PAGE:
Powerful women have a tough balancing act to maintain: They must be feminine yet powerful, competent yet human, etc. etc. Err too much in one direction and you’re a bitch or a wimp or a robot or a crybaby. That’s why I love this post from Forbes’ Jenna Goudreau, in which she talks to a variety of women about their least-favorite stereotype about powerful women. They came up with a list of ten. Let’s take a look at them—and kiss them goodbye.
“A woman who shows emotion in the workplace is often cast as too fragile or unstable to lead,” Halley Bock, CEO of leadership and development training company Fierce, told Forbes. “A woman who shows no emotion and keeps it hyper-professional is icy and unfeminine. For many women, it can be a no-win situation.”
The flip side of the Ice Queen is the Cry-Baby. Hillary Clinton has a justly earned reputation as a super-competent superwoman. But when she welled up during a tough moment in the 2008 presidential primary, it became the salty teardrop heard around the world.
Single And Lonely
Ah, the delightful stereotype that powerful women are repellant to men and have no time for a personal life. And even women who remain happily single are punished. As Goudreau points out, single “men get to be ‘bachelors’ while women are reduced to ‘spinsters’ and ‘old-maids.’”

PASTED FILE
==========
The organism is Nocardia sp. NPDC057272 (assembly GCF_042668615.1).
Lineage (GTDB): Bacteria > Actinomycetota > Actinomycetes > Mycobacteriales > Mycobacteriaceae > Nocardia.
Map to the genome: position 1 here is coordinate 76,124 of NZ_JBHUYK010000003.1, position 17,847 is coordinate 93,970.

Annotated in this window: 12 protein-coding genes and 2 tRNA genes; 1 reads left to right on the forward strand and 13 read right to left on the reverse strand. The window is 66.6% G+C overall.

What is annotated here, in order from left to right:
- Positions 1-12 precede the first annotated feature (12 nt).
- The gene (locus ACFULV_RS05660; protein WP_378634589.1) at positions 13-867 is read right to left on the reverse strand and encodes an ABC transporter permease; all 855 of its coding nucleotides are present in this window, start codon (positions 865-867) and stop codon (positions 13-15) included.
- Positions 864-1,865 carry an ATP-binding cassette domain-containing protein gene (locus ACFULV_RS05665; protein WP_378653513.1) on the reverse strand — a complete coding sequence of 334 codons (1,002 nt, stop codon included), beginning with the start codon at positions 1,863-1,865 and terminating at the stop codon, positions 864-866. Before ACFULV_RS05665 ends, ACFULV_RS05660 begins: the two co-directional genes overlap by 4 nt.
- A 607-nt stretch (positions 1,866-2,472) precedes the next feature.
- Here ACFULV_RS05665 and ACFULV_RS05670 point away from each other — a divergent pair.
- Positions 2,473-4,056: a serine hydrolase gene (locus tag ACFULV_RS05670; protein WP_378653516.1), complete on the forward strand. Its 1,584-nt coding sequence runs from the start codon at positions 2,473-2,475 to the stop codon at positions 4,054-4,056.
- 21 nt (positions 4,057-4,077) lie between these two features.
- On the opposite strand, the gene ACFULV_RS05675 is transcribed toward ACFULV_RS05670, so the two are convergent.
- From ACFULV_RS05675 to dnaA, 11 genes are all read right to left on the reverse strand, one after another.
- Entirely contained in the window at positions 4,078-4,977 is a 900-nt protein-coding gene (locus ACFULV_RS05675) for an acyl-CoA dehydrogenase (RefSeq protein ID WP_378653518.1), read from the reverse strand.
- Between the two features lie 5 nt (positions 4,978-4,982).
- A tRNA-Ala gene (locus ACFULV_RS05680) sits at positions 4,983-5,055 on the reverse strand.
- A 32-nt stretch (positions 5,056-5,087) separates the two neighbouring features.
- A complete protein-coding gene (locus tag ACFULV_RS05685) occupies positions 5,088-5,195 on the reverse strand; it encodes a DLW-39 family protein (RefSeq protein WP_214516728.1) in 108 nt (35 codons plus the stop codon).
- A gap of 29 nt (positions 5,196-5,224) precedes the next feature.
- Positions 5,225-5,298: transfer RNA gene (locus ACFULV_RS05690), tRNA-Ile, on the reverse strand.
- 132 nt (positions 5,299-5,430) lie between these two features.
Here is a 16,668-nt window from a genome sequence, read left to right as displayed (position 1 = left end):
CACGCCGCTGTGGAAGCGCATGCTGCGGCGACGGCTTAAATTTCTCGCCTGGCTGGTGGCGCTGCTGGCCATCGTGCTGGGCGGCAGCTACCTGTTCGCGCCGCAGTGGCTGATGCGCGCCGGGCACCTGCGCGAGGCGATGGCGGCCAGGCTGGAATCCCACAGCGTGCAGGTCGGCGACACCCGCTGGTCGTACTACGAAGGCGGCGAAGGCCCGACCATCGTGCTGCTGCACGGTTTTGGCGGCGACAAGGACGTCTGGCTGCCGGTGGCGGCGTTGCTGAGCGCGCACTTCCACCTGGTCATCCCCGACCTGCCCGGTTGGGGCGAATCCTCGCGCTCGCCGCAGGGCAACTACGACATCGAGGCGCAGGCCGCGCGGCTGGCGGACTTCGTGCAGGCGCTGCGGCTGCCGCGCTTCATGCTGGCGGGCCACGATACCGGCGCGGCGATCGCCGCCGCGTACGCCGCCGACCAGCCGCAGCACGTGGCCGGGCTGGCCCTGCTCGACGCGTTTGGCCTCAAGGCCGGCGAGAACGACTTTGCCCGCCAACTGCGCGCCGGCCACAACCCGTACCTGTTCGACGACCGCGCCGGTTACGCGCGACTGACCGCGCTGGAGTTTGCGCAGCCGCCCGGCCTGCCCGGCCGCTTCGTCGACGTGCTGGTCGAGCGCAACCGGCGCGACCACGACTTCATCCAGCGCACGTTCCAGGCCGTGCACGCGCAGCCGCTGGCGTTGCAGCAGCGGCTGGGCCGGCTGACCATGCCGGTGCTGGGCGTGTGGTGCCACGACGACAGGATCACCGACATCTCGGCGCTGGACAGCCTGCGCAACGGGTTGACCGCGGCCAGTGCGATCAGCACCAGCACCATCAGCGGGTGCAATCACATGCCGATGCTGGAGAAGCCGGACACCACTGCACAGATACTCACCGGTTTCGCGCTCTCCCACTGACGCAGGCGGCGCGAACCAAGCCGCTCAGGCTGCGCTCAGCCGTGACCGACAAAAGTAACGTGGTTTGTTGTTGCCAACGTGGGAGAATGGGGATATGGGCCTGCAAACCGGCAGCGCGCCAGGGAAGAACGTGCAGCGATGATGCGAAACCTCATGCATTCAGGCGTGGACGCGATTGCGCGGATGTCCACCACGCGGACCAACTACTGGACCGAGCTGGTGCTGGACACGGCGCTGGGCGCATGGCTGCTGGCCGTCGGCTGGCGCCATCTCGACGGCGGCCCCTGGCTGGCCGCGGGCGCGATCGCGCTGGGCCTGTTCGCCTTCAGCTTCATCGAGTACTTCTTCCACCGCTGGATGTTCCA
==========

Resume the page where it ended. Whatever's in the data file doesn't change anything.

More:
Mika Brzezinski told Jill Abramson, the new executive editor of the New York Times: “I was speaking to women recently, about my book, and they are all so worried about looking like the ‘B’ word and I said, ‘Let it go. I mean, seriously, the only one worried about that is you. Let it go and others won’t as well.’” Good advice.
Six other annoying stereotypes about women in power!
The Language of Business: How to Think Like a Man to Get Ahead
Dear Forbes, Women Can Be CEOs If Chauvinists Are Put in Their Place
Where Are All the Women in Digital Media?
Five Qualities You Need to Bring to the Boardroom